The stack of papers I have to grade this weekend is a rainbow array of colors. They are filled with arrows, strikethroughs, and amendments. And, I’m totally okay with that, because my kids are losing the fear and learning the process.

I will absolutely do this again. My hope is that by learning the necessity of struggling and the power of revision, my students will feel less fear and frustration, and more freedom to express their thoughts.

Advertisements

10 thoughts on “Taking the Fear Out of Writing

  1. thomasunc September 25, 2016 / 1:11 am

    I wish I was in your class. I have so many negative feelings about writing because of being a poor speller, grammarian, and having my work corrected all over the place. You are giving your kids a gift by highlighting their areas for improvement, teaching into their mistakes, and then letting them make adjustments.
    I might also suggest talking about the struggle writers face when confronting a blank page. I show my kids a lot of my personal writing. I save my notes, drafts, strike outs, and edited pages (from my friendly editors). There are numerous stories about successful writers and their struggles with the blank page.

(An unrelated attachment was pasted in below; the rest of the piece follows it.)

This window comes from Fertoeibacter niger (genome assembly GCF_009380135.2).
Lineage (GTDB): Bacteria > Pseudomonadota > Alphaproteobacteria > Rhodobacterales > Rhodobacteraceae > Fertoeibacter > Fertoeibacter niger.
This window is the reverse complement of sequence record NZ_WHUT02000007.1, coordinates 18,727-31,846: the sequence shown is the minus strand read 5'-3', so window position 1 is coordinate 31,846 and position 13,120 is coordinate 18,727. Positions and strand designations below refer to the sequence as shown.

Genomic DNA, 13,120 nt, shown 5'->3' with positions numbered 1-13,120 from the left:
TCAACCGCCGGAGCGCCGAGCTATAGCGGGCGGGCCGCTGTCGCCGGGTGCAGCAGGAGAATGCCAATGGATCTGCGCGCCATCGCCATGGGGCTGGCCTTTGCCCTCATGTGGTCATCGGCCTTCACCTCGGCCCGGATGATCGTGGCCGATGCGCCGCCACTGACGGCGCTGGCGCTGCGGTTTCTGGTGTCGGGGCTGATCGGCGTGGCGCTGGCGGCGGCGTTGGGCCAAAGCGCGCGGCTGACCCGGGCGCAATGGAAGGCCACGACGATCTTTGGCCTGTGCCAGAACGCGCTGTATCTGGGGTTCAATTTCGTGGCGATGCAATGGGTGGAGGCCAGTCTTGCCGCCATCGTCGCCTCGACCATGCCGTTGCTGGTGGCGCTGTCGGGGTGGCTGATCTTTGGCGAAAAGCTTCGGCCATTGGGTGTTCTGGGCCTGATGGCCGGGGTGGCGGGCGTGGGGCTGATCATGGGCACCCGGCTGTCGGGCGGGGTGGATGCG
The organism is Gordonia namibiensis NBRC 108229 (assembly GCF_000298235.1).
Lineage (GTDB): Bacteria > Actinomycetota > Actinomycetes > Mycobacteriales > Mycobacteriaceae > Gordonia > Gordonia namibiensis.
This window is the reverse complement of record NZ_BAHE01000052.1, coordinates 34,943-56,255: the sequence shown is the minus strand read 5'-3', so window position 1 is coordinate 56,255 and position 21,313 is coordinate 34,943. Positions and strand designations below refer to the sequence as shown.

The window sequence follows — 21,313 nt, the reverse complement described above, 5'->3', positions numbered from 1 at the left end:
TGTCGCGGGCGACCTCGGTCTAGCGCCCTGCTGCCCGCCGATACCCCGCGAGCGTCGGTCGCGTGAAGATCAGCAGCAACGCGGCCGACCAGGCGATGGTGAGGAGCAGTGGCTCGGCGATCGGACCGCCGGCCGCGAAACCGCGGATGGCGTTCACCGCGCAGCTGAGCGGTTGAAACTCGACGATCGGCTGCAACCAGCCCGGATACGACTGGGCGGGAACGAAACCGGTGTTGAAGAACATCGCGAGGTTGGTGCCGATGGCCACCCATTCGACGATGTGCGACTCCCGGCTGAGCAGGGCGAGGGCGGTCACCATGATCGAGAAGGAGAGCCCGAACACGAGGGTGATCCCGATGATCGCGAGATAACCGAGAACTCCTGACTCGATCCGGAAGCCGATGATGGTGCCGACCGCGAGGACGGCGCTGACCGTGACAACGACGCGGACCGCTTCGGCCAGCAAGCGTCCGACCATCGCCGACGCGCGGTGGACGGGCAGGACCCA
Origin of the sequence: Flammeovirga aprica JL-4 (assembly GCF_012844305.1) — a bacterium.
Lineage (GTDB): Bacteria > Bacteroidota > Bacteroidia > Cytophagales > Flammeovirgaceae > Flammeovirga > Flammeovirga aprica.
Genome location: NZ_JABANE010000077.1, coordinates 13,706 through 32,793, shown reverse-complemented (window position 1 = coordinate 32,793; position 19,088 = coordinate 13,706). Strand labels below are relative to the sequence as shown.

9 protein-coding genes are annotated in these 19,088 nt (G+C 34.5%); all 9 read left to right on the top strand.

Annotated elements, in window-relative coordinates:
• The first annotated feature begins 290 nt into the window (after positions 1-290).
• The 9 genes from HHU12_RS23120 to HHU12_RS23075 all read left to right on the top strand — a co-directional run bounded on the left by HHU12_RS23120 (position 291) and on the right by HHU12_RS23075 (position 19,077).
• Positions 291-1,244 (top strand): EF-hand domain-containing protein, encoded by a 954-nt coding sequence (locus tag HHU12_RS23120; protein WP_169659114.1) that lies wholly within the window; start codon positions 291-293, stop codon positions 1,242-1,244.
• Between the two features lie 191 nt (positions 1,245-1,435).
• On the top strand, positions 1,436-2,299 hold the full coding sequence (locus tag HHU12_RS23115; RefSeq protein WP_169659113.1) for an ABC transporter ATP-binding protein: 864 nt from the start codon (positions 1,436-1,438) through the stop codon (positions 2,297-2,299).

An art exhibit gave me a breakthrough with facing the blank page. The artist could not start. He suffered from how to begin. Therefore he did all of his drawing on printed pages. He drew on newspapers, the margins of books, receipts, … anything as long as it was not blank. Now sometimes when I am struggling to write I start with, “I don’t know what to write. I know I am writing about …” and that is a way for me to begin.
    Keep up the good work.

    Liked by 1 person

    • jennybee618 September 27, 2016 / 12:39 pm